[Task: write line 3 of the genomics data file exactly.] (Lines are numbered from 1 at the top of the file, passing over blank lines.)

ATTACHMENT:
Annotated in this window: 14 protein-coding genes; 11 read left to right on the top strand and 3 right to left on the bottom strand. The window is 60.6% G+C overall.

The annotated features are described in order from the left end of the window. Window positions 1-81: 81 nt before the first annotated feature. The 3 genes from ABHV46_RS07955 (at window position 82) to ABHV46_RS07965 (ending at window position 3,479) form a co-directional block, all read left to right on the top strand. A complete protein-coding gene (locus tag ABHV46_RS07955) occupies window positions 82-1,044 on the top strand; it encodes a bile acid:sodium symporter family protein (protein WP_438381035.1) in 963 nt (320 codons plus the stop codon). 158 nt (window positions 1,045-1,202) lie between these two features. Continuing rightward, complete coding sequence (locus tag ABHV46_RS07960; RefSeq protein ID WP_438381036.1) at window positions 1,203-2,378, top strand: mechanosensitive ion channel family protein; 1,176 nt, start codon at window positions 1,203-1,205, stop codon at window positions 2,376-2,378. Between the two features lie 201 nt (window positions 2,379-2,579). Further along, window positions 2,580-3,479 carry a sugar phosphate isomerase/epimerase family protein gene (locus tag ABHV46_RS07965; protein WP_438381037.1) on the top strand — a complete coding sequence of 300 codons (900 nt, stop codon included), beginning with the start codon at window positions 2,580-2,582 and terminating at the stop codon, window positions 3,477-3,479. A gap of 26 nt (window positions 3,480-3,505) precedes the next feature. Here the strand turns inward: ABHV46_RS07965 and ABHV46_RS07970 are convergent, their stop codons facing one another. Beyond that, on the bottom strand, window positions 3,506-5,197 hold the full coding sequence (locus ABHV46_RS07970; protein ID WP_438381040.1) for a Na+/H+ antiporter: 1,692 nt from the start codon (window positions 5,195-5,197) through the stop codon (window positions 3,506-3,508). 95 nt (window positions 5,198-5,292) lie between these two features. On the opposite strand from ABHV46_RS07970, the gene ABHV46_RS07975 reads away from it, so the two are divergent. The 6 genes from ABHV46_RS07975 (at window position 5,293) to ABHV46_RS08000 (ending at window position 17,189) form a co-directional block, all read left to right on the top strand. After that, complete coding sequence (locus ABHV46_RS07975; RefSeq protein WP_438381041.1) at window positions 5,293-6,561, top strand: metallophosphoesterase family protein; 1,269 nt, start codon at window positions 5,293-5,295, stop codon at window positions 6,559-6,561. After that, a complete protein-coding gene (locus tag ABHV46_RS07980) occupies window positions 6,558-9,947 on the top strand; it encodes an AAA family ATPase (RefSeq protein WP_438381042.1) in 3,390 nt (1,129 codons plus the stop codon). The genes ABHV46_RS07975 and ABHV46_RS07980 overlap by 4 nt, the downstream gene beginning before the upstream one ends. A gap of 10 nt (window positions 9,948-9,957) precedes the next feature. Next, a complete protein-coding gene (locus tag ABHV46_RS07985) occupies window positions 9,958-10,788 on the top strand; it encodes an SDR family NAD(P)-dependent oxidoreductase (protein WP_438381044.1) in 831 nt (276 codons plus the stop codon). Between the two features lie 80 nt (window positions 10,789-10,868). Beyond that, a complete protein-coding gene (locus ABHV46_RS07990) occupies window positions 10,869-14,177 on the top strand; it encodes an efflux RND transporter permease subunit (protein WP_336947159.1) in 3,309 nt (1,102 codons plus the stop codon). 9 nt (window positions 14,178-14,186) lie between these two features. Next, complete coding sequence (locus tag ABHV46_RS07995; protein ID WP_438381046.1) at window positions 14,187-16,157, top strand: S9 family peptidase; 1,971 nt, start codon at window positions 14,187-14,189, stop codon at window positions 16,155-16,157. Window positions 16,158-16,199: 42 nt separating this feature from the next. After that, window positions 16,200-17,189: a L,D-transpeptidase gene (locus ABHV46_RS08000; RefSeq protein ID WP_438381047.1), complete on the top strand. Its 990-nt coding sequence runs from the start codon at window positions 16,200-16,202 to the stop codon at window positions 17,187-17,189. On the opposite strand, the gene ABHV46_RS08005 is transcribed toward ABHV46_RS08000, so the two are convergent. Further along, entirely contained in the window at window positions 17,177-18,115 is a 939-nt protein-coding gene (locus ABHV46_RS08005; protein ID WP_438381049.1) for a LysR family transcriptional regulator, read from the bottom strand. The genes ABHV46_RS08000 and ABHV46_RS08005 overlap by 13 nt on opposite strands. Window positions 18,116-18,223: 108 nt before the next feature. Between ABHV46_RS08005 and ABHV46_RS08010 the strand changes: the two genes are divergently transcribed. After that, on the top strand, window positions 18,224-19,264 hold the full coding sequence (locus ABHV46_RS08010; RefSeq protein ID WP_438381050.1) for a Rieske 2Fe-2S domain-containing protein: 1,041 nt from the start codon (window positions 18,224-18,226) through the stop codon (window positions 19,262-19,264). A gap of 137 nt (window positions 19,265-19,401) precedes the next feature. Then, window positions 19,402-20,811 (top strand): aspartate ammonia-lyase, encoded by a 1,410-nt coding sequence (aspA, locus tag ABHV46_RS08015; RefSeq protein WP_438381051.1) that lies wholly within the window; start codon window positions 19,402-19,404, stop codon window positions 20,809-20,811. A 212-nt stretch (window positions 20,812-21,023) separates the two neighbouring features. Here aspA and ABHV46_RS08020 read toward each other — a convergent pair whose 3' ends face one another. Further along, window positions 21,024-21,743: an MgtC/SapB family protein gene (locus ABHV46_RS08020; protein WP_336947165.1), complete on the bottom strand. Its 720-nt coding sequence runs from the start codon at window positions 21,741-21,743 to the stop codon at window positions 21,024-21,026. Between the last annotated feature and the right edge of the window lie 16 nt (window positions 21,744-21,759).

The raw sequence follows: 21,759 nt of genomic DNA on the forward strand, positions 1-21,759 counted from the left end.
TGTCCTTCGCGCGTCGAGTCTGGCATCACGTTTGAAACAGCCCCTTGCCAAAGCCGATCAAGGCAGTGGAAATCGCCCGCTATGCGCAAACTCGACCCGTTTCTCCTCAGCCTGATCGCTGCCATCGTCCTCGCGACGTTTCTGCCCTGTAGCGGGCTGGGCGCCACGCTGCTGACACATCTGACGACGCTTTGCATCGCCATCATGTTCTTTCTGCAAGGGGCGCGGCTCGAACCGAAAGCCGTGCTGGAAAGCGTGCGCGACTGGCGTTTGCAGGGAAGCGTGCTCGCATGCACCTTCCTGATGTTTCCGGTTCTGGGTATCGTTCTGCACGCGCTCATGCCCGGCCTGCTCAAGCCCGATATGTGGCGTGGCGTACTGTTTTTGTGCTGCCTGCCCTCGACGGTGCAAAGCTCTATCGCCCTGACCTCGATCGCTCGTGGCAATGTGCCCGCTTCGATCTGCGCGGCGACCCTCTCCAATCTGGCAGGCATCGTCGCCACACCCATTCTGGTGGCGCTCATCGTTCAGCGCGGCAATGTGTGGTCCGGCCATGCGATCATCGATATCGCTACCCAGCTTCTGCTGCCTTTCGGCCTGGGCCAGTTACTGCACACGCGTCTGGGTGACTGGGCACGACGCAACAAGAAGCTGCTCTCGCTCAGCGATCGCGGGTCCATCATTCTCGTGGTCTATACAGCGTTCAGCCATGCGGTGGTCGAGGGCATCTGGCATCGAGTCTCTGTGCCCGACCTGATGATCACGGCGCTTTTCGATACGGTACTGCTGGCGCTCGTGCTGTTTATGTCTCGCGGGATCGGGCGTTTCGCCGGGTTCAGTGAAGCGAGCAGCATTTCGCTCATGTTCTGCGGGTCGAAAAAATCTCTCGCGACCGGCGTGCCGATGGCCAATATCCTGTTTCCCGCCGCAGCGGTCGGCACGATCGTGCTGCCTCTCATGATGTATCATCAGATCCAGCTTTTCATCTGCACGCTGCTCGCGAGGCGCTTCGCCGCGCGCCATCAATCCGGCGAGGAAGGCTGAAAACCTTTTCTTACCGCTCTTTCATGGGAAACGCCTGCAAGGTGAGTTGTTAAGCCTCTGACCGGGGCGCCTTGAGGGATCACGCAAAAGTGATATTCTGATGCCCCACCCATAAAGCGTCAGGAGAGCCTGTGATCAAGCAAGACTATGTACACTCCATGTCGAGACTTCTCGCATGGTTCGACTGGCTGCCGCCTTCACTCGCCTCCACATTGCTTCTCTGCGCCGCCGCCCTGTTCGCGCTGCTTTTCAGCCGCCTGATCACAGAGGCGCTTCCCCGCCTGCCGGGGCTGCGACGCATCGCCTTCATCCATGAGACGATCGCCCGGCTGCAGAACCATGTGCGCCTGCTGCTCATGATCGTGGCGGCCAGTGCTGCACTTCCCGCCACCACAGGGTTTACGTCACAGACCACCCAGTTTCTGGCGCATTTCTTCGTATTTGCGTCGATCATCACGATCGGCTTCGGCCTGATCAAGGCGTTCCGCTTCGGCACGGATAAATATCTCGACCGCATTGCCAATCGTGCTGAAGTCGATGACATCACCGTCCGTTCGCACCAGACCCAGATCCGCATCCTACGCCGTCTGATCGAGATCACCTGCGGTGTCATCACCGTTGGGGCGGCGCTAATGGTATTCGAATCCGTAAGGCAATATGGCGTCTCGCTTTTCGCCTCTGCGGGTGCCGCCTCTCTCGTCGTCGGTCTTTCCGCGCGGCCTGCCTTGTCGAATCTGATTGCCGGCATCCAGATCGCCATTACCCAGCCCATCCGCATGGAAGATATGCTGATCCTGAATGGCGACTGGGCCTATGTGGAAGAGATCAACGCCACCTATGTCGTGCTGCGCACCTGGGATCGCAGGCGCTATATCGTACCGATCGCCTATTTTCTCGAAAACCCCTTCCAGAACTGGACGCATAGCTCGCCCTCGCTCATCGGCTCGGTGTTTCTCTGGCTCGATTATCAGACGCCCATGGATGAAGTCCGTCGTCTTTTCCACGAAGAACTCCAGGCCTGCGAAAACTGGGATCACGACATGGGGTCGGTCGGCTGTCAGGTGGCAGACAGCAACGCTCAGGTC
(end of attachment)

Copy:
The raw sequence follows: 21,759 nt of genomic DNA on the forward strand, positions 1-21,759 counted from the left end.